Hi John and all, By "giving up low end", I assume you are referring to the DPA-4080 compared to the 4098 or 4099, but that's not the case. I am also assuming that the frequency response is being judged by the graphs available online instead of listening to them. And by trying to "flatten the curve in post" I assume that the curve was the line drawn on the published spec sheet, and not trying to equalized by ear. What must be considered is that flat (ish) frequency curves published for the 4098 and 4099 are at a distance of 8-inches. DPA publishes curves at increasing distances for the 4098 and 4099 to show the effects of proximity effect in reducing low freq. Because of proximity effect, when the distance doubles or triples to distances typical of plant mic situations, the curve looks very much like the published curve of the 4080, showing a low freq reduction typical of directional mics used at a distance. The published curve of the 4080 does not make reference to distance or proximity effect, which is crucial information for making a comparison. Anyway, since the only thing that matters is, ultimately, is how they sound, I decided to test them with my ears -- again -- as I've done many times over the last couple of years, comparing the 4098 to the 4080. Hear are my observations: First, the output level of the 4080 was about 6dB higher than the 4098. (the spec sheet suggests that the difference is 3dB, but with my mics, the 4080 was 6dB hotter.) For dialog, this translates to a lower noise floor because less amplification is needed. Second, contrary to what some are assuming based on the freq graph, the 4080 sounds significantly more full (more low frequency transients in the voice) compared to the 4098. At a distance of 8 inches, the low freqs are similar, but as the distance increases, the 4098, undeniably, has significantly less low end than the 4080. At a distance of 2-feet (typical of car plants), the 4080 has a much more natural (fuller) low frequency response, as noticed in the resonance of a voice. Third, the rounder cardioid pattern of the 4080 is much less susceptible to head turns -- even subtle ones -- than the 4098. Since sound mixers have been getting by with the 4098 in cars and other plant situations pretty well, the above characteristics about the 4080 should only make it an even better choice for most car interior scenes.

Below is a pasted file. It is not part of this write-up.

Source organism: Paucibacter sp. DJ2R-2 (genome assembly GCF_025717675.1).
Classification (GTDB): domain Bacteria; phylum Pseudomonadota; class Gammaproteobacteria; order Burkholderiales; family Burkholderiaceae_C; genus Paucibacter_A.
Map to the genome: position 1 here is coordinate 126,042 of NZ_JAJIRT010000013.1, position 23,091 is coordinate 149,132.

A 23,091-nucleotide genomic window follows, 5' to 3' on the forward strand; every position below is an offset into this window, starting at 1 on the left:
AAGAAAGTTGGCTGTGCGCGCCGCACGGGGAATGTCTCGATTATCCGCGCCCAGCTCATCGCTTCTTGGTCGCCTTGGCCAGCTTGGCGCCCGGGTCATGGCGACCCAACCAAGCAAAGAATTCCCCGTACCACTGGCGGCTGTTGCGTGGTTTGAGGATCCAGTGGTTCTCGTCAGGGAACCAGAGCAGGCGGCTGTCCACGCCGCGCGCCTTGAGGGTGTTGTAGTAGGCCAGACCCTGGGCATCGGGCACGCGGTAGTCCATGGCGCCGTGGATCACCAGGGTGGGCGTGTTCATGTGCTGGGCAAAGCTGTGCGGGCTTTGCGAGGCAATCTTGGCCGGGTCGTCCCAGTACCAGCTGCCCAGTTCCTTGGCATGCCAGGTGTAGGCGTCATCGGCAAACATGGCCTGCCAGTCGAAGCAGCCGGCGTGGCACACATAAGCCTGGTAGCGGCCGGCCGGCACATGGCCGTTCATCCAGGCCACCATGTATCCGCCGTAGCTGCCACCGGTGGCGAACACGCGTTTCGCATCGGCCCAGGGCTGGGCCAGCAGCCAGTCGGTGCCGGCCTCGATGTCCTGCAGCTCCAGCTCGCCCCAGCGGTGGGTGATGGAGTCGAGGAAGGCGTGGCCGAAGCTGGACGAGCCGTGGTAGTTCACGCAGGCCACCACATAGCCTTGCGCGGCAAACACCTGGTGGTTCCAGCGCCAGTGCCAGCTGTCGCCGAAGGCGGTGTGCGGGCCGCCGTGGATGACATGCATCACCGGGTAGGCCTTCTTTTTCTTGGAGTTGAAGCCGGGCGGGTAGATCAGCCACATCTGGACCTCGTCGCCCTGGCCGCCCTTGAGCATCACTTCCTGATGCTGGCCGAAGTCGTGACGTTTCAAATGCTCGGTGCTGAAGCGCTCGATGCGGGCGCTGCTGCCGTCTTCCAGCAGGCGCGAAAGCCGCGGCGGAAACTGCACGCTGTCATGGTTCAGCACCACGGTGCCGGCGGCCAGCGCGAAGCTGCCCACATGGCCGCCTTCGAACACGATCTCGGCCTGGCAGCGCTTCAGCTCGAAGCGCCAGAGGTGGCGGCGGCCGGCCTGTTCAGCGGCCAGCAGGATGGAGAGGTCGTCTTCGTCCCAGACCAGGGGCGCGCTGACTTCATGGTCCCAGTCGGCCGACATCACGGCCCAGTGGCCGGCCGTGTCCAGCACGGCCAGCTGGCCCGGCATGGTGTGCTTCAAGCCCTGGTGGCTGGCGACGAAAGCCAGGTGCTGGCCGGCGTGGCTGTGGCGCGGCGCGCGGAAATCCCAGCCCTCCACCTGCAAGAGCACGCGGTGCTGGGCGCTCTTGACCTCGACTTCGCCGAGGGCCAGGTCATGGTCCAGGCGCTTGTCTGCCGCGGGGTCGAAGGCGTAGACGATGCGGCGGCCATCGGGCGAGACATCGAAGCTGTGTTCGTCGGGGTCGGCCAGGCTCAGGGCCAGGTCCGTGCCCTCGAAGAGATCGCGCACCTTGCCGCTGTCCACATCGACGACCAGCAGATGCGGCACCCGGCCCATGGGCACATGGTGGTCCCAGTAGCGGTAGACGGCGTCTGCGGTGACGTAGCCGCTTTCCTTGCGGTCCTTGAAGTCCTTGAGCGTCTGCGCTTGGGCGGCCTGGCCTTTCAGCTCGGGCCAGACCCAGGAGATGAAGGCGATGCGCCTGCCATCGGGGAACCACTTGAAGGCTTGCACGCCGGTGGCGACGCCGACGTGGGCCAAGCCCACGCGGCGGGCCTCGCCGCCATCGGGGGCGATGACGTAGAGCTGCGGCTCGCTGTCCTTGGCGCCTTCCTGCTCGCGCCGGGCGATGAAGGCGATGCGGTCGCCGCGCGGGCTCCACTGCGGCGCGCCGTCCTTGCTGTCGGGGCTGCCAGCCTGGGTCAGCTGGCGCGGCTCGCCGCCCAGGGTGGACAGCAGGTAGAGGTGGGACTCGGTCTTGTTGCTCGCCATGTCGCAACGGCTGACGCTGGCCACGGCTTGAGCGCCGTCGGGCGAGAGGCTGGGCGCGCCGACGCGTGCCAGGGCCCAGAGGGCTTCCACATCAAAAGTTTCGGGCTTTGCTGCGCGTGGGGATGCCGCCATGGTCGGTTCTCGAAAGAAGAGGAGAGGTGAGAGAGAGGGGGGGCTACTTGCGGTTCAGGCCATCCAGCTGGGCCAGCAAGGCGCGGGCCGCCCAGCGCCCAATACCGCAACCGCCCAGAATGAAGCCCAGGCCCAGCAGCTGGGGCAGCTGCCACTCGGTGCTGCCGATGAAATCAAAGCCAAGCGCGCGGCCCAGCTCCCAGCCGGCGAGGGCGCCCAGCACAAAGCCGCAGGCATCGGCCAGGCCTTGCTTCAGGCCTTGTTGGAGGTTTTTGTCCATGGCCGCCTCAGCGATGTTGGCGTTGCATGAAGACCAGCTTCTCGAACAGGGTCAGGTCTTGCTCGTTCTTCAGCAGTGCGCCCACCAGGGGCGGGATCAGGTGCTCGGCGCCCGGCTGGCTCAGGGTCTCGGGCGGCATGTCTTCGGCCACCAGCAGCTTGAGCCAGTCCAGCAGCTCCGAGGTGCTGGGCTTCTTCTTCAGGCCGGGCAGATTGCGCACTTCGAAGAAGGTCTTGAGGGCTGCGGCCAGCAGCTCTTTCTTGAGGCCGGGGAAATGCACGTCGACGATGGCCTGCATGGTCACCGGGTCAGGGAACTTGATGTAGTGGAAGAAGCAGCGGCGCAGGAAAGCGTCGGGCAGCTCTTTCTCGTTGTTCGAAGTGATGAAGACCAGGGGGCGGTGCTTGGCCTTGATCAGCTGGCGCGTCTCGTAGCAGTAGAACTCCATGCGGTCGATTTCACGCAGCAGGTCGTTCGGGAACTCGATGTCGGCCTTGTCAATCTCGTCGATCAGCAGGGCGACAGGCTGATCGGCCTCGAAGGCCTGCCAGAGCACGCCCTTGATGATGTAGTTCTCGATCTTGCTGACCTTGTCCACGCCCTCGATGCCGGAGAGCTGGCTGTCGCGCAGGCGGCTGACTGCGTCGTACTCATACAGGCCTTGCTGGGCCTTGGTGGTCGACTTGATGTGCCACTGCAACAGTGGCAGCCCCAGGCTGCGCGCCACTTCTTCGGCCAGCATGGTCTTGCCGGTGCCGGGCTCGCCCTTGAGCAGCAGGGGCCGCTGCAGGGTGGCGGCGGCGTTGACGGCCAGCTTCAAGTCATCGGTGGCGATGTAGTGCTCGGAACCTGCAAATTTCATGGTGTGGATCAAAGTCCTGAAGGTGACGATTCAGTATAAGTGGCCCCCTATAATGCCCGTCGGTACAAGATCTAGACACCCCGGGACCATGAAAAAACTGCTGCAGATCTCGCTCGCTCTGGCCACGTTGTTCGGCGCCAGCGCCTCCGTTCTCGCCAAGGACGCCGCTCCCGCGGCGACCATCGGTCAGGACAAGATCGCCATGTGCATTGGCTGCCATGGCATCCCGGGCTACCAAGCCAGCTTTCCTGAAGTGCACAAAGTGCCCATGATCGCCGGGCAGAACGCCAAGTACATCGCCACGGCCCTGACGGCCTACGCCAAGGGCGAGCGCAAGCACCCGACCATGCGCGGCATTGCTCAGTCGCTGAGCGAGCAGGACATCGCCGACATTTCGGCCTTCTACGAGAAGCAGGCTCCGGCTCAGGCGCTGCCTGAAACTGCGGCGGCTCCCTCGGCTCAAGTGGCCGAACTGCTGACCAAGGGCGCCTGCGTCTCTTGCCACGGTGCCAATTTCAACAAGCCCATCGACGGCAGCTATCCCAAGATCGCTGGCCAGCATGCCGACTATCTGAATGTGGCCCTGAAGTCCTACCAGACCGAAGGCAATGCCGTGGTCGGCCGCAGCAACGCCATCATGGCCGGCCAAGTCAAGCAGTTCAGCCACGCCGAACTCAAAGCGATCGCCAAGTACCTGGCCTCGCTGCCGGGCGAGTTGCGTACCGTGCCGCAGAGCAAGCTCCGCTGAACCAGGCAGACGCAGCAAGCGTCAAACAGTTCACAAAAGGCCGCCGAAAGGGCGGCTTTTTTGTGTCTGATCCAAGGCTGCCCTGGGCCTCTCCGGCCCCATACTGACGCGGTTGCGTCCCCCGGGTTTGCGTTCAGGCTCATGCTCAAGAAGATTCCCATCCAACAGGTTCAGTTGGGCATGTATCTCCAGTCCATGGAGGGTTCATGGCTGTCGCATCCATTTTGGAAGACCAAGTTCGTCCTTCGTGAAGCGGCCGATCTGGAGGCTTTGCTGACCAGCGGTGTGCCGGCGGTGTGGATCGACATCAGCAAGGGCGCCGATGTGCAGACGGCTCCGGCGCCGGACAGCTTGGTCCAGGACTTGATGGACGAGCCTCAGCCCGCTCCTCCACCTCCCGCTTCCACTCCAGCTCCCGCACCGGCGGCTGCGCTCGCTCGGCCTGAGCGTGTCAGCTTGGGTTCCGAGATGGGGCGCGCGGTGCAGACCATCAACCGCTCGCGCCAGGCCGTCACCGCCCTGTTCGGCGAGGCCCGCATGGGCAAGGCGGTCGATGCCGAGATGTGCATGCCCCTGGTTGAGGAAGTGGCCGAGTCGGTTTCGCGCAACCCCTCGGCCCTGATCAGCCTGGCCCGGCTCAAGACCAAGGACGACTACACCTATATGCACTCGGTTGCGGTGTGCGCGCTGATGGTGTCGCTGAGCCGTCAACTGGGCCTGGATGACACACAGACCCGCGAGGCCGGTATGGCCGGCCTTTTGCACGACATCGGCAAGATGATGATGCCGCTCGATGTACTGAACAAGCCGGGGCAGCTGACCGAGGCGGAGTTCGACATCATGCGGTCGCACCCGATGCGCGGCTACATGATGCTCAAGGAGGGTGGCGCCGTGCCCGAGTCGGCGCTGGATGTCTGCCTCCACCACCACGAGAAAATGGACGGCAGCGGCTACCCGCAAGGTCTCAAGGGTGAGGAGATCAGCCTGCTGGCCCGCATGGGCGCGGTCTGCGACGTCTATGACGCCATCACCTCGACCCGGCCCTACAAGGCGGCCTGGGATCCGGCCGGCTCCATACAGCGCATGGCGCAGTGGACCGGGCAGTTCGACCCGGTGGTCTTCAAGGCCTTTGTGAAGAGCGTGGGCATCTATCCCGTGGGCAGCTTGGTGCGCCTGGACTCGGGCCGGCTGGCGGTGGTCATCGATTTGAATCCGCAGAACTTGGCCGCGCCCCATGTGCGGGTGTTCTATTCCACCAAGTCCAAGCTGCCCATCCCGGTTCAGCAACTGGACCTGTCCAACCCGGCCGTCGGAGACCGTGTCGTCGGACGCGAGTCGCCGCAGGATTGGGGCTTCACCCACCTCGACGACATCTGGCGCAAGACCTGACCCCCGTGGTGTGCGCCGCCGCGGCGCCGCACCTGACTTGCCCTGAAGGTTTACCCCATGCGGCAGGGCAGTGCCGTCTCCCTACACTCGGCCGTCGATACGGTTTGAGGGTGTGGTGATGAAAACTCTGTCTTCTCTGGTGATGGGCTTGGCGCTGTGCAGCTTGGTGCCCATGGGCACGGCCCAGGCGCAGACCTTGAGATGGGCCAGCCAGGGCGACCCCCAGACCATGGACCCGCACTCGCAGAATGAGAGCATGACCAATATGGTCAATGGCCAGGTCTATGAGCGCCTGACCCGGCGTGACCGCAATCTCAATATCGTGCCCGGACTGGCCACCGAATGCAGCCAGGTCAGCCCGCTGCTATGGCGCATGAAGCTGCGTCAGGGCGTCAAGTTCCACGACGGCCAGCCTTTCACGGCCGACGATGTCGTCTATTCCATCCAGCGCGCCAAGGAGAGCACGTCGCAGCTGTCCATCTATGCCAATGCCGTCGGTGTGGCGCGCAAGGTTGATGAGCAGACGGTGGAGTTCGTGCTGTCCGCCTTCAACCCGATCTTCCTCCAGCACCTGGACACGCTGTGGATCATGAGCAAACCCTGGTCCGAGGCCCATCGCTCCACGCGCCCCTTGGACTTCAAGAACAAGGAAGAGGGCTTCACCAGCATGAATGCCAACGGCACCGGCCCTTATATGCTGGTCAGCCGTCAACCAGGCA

14. RIP - Ed Greene

    Most everyone who knew Ed Greene comments about how his mixing experience, talent, and accomplishments are surpassed only by his kind, helpful, mentoring nature, and I concur. It has been a pleasure and honor to have met with Ed every month for years at the CAS board meetings. He was a real gem that we can all aspire to be more like.
  15. Ursa Strap

    Most of the URSA products are available through Remote Audio dealers in the US. The thigh version is currently the only URSA pouch and strap available at this time to test the market, chosen because of the unique tactile "Gripper" strip that prevents the strap from sliding down the thigh. I used them on the "Nashville" show (plenty of flimsy, tight skirts on that show), and it worked like nothing else available in terms of low profile, comfort, and staying up where it's placed. Other products include the chest strap, soft circles, soft tape (very low profile, very sticky back, moleskin in a variety of precut strips. Soon to be available are the URSA pouches, which are the pouches with belt loop. These can be used a number of ways, such as sewn into custumes or attached to the back of bra, using the belt loop. Good to have several well-made options with different features from different manufactures for the daily grind of hiding wireless mics.